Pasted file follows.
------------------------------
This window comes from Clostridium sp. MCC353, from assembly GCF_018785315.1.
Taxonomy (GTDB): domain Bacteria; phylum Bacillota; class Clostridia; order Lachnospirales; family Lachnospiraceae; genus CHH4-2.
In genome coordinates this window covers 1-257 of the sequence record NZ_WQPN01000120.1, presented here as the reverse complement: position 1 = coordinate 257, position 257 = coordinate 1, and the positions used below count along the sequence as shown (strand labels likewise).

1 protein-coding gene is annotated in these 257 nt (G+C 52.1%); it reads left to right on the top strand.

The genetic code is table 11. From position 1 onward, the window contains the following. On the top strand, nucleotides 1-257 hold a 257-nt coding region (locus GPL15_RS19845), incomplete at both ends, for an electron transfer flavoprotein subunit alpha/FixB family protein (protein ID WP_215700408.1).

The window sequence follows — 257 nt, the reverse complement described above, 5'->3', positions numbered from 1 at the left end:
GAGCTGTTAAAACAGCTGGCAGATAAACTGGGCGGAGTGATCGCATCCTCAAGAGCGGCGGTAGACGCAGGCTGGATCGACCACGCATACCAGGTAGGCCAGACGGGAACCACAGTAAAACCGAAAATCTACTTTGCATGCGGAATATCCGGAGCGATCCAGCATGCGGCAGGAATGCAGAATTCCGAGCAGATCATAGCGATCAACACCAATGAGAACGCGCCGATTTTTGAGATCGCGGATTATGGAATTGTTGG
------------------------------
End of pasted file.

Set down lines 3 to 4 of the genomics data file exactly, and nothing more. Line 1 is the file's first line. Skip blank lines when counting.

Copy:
In genome coordinates this window covers 1-257 of the sequence record NZ_WQPN01000120.1, presented here as the reverse complement: position 1 = coordinate 257, position 257 = coordinate 1, and the positions used below count along the sequence as shown (strand labels likewise).

1 protein-coding gene is annotated in these 257 nt (G+C 52.1%); it reads left to right on the top strand.